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Conflict Of Interest

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Tom4value

Senior Member
Joined
Dec 4, 2016
Professional Status
Certified Residential Appraiser
State
Massachusetts
My brother (a realtor) and I are looking into buying distressed properties, rehabbing and flipping. He noted that I do a lot of aquisition value appraisals and thinks that would be a good source for potential properties. I told him that would be a conflict of interest for me. He claims that it would only be a conflict if I had a prior interest in the property and it would not be if I decide after I do the appraisal. Can anyone help me point to him why I can’t or prove that I am wrong? Thanks.
 

hastalavista

Elite Member
Joined
May 16, 2005
Professional Status
Certified General Appraiser
State
California
It sounds like a conflict to me.

Example#1: I do an appraisal for a property I have no interest in or a prospective interest going forward. I have no baggage. I appraise it and it is worth $X.
Later, my brother says, "Hey, know of any properties we can flip?" I say, "As a matter of fact, I do...." My brother makes an offer and we buy it.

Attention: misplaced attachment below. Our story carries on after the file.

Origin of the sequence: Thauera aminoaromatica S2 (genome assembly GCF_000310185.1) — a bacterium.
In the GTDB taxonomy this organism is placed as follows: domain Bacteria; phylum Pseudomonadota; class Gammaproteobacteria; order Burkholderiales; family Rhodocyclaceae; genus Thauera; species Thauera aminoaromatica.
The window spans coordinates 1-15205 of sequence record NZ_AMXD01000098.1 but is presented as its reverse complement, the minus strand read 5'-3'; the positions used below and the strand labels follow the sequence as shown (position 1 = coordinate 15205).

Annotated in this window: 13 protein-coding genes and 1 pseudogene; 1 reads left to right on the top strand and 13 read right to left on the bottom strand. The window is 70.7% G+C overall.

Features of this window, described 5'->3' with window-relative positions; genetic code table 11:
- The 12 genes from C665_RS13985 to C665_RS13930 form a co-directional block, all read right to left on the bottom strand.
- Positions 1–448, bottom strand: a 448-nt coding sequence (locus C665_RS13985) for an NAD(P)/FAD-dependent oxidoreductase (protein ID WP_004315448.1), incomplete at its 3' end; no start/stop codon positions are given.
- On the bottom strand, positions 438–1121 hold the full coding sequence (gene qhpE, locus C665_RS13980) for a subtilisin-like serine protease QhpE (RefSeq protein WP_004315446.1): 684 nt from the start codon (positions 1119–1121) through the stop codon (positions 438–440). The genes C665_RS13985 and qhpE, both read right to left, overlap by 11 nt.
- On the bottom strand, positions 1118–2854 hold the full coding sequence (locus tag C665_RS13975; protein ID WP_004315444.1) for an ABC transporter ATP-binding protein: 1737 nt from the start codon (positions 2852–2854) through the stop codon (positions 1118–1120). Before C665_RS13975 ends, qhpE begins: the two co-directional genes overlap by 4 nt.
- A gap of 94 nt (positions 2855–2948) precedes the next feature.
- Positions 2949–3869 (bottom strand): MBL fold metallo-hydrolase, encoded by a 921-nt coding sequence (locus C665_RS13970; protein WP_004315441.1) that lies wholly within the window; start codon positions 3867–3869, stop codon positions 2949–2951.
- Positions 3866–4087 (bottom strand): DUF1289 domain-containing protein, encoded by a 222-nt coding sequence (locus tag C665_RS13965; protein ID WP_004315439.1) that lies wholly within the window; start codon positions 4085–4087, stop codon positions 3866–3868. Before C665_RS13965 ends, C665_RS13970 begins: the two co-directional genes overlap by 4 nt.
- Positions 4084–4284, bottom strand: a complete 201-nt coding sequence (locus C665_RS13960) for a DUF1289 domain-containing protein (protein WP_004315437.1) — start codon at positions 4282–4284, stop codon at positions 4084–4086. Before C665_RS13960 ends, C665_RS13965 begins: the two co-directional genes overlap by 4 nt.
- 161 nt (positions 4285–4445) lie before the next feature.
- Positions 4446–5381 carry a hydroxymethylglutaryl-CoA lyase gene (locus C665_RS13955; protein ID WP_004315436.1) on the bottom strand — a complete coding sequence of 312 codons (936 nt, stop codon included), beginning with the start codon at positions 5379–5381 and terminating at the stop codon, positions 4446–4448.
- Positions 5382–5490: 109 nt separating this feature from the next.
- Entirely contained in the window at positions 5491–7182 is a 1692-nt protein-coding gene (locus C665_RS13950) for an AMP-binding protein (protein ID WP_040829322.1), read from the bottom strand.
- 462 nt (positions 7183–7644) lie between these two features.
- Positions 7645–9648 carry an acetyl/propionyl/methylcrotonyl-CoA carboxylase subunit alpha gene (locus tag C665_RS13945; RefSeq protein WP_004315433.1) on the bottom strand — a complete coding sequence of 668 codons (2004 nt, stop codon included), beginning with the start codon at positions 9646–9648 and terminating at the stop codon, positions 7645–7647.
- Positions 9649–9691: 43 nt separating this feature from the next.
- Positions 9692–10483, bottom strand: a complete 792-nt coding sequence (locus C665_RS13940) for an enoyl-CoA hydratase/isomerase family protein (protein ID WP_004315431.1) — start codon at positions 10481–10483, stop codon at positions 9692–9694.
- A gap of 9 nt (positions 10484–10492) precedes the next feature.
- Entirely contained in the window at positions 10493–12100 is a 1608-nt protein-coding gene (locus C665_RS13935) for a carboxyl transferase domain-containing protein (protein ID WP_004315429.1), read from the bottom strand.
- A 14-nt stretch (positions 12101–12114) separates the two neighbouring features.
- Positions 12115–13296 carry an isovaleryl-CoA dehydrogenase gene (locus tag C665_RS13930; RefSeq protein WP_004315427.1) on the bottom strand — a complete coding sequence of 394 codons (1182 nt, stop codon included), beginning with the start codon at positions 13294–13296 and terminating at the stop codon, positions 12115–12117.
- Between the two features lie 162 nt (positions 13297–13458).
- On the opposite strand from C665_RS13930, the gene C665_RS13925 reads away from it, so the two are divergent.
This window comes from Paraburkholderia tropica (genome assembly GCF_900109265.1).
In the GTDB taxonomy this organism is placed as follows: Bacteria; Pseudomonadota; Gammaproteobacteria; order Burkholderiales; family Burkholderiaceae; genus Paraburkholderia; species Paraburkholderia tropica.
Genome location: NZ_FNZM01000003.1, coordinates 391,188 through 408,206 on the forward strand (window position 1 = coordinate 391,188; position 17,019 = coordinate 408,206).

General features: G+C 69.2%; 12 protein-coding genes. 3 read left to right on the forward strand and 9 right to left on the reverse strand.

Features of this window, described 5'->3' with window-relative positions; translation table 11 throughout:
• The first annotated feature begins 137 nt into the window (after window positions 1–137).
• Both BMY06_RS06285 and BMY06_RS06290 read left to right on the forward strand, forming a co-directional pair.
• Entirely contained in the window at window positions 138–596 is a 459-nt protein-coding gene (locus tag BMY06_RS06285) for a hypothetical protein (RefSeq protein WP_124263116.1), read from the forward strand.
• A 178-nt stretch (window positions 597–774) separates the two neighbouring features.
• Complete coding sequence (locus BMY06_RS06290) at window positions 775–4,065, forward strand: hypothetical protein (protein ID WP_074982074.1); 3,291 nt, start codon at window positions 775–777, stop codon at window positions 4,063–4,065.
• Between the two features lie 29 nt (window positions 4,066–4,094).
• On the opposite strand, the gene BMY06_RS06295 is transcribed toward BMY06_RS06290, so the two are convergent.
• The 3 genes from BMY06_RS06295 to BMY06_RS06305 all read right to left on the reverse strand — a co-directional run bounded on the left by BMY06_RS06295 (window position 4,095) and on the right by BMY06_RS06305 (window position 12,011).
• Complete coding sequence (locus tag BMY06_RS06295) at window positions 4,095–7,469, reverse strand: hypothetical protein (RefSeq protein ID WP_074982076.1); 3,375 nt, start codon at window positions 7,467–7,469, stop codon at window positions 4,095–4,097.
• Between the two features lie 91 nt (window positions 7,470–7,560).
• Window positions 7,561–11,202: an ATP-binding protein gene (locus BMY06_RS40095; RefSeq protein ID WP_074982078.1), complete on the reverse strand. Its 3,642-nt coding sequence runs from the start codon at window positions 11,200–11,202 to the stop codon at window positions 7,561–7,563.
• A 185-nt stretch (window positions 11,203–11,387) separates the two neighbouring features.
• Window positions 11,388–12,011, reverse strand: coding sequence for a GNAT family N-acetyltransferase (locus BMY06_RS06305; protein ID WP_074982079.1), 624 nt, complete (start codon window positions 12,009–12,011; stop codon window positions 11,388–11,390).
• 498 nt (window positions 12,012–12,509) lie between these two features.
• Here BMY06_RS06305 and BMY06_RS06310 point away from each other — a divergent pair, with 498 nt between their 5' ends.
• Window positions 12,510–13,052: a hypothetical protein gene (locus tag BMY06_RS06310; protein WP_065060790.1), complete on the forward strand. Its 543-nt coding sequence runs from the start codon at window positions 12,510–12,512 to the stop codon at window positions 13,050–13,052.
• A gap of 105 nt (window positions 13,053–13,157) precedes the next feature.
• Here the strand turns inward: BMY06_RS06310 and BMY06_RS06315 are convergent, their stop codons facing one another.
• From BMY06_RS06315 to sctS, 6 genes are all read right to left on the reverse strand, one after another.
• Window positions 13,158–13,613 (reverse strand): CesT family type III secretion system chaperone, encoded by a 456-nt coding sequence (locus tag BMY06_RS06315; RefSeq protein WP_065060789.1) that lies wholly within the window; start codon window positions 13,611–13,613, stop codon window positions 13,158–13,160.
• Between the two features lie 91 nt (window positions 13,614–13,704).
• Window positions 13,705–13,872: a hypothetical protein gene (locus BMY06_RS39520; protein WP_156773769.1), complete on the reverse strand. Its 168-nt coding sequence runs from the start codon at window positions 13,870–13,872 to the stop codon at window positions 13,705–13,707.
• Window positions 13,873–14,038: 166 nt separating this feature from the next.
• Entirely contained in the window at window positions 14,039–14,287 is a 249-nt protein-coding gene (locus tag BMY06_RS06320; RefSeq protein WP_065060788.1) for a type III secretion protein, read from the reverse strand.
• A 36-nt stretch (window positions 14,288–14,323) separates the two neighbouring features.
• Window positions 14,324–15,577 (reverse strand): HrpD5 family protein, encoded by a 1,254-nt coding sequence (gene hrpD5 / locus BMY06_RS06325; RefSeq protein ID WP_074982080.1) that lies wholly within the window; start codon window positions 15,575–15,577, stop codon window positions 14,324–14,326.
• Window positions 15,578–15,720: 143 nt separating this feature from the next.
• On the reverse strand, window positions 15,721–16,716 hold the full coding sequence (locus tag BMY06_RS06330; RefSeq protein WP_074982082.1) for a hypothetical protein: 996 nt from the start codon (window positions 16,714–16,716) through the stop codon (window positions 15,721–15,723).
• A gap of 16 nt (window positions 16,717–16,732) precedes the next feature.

No problem (but certainly I'm open to the accusation).

Example #2: I do an appraisal for a property I have no interest in but I'm on the look-out to purchase properties like the subject going forward. I have baggage. I appraise it and it is worth $X.
Later, my brother says, "Hey, know of any properties we can flip like we talked about?" I say, "As a matter of fact, I do...." My brother makes an offer and we buy it.
Problem.

upload_2018-2-25_12-23-57.png

If you are in the market for properties like the subject, and is a candidate for your investment, I'd say you have a prospective interest that is strong enough to conflict with the above.
To eliminate this conflict, the easy choice would be to never purchase any of the properties you appraise (when I say, "never", I don't mean for all eternity. Buying the property a few years after your appraisal would require some very special circumstances to be a conflict, IMNSHO).

Good luck!

EDIT TO ADD: You could, if the client agreed, disclosed in the certification that you do have a prospective interest in subject-like properties. That would be acceptable. Obviously, the presumption is, regardless of the prospective interest or if it is ever exercised, the appraisal process and you are acting independently, impartially, and objectively. :cool:
 
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NachoPerito

Senior Member
Joined
Jul 25, 2012
Professional Status
Certified General Appraiser
State
Washington
It doesn't have to be a conflict of interest, but you could have problems.

For example: you appraise a property for Mrs. Smith for $325k, then you later buy that property for $325k. Then the seller realizes they could have gotten more for the property when their neighbor sells for 20% more so they file a civil lawsuit against you and complain to the State Board.
 

leelansford

Elite Member
Joined
Mar 29, 2002
Professional Status
Certified Residential Appraiser
State
Illinois